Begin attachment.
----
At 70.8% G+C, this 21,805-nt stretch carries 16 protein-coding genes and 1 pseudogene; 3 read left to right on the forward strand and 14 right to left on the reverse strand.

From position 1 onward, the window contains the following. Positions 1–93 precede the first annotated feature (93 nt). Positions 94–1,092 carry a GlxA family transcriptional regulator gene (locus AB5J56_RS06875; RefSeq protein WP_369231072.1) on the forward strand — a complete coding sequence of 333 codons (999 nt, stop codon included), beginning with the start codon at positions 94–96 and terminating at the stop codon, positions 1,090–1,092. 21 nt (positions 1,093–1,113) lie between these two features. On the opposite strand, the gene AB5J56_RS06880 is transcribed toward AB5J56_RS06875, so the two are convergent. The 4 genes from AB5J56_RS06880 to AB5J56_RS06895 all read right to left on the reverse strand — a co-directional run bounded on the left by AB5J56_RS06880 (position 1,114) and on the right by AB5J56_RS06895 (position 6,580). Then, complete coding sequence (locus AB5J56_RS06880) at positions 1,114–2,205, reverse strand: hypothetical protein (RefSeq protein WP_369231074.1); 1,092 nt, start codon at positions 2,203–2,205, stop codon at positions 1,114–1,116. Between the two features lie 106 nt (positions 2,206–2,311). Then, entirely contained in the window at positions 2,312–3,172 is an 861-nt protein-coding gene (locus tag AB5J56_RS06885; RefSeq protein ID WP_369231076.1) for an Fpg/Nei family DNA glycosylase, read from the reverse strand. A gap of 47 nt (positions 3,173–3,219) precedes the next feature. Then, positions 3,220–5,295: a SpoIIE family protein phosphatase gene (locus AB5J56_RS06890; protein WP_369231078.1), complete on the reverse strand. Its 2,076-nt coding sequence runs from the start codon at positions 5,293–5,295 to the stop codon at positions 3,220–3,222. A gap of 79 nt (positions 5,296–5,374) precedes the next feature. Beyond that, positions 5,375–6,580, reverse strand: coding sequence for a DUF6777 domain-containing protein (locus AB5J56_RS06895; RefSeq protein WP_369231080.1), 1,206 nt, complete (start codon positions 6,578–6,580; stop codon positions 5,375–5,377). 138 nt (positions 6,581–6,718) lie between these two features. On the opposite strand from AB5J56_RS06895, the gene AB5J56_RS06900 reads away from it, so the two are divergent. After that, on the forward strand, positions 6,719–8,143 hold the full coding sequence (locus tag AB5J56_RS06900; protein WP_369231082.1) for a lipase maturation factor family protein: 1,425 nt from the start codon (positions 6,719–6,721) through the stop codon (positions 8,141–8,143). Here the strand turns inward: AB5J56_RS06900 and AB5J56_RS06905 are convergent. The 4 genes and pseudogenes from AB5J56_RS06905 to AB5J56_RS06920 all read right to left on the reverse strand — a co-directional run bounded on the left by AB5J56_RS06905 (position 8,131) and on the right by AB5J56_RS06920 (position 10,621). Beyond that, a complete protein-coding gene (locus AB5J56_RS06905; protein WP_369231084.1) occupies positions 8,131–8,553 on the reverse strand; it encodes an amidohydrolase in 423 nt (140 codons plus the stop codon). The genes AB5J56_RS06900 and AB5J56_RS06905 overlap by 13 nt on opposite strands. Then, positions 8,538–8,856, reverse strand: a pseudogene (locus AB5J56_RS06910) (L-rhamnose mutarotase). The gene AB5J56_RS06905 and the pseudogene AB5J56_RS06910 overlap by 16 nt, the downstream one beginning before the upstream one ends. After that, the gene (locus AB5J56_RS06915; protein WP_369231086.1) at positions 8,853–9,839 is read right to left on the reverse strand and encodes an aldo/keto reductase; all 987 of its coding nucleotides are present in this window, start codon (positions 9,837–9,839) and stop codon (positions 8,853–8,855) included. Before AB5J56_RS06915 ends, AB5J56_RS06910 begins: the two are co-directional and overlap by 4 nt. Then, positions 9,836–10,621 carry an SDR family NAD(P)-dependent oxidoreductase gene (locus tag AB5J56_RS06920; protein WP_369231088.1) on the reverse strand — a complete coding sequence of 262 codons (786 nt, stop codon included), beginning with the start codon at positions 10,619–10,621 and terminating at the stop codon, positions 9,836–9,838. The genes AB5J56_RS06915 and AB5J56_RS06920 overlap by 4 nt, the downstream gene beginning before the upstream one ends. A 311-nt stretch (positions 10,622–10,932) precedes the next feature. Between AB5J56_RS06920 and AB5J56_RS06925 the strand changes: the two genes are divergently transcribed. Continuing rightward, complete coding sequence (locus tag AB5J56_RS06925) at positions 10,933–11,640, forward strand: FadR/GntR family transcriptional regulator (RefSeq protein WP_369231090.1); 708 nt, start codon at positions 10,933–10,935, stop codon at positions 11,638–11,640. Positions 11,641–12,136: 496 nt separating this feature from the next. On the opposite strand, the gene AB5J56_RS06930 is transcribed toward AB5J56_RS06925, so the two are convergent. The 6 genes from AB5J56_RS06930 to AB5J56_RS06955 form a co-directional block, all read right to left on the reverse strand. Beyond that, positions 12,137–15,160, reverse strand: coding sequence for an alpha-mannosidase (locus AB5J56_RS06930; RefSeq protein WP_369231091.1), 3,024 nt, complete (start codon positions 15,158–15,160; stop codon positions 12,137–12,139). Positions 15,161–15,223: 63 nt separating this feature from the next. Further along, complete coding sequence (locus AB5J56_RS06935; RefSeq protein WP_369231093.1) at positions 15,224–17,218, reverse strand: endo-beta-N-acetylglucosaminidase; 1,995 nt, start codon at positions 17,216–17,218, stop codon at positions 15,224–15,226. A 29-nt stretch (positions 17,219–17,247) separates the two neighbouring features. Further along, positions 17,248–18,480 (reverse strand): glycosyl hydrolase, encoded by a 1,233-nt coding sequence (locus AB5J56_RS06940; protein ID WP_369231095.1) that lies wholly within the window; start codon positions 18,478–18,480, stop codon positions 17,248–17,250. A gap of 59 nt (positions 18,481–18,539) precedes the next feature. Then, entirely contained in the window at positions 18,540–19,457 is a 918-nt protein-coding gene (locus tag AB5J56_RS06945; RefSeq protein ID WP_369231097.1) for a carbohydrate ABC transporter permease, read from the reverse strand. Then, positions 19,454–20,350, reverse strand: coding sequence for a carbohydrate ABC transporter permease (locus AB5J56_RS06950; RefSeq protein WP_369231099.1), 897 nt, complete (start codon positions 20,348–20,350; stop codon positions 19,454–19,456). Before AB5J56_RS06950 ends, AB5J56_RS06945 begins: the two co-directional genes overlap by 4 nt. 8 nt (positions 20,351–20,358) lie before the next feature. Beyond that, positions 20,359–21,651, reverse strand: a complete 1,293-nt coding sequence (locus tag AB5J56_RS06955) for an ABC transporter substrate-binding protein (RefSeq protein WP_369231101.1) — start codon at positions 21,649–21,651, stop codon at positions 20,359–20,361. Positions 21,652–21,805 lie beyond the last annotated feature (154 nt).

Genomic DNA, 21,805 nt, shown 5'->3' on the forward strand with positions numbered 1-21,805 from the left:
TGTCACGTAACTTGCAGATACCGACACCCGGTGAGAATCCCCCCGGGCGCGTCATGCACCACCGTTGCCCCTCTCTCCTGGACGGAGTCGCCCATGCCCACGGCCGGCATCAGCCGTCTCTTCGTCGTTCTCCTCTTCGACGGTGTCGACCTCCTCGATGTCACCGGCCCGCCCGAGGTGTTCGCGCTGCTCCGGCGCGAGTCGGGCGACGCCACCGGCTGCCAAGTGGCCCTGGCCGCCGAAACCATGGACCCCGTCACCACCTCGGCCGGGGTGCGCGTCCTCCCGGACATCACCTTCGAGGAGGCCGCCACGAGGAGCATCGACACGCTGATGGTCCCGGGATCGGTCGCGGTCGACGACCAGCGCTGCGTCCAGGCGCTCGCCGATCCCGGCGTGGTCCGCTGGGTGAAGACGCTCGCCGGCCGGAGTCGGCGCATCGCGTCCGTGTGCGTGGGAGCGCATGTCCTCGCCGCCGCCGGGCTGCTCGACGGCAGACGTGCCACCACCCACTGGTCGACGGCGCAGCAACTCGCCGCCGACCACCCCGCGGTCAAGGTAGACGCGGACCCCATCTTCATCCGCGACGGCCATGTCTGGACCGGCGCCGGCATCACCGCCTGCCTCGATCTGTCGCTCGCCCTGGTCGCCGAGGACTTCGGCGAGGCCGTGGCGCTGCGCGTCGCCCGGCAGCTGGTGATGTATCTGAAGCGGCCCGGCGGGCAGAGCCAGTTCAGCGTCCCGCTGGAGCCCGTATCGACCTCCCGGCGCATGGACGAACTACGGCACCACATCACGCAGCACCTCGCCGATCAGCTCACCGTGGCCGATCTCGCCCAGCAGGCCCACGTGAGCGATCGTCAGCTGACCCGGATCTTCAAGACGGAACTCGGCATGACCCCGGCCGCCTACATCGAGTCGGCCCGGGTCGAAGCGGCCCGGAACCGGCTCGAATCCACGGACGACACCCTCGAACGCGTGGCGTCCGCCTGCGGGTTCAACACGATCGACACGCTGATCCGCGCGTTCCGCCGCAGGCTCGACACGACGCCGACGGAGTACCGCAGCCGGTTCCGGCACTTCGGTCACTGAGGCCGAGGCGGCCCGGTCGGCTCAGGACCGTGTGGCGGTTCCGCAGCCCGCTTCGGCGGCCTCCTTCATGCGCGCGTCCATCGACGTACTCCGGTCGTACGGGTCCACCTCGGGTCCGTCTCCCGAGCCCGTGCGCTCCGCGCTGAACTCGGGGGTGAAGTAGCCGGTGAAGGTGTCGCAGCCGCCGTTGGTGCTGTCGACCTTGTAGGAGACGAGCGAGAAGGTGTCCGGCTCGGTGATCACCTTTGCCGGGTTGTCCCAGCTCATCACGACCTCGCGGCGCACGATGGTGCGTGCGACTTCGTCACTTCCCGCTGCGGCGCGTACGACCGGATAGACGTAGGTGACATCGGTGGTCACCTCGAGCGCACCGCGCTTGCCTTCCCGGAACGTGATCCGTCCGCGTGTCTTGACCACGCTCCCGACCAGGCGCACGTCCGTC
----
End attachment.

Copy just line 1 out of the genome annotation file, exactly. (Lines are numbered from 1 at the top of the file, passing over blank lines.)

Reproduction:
At 70.8% G+C, this 21,805-nt stretch carries 16 protein-coding genes and 1 pseudogene; 3 read left to right on the forward strand and 14 right to left on the reverse strand.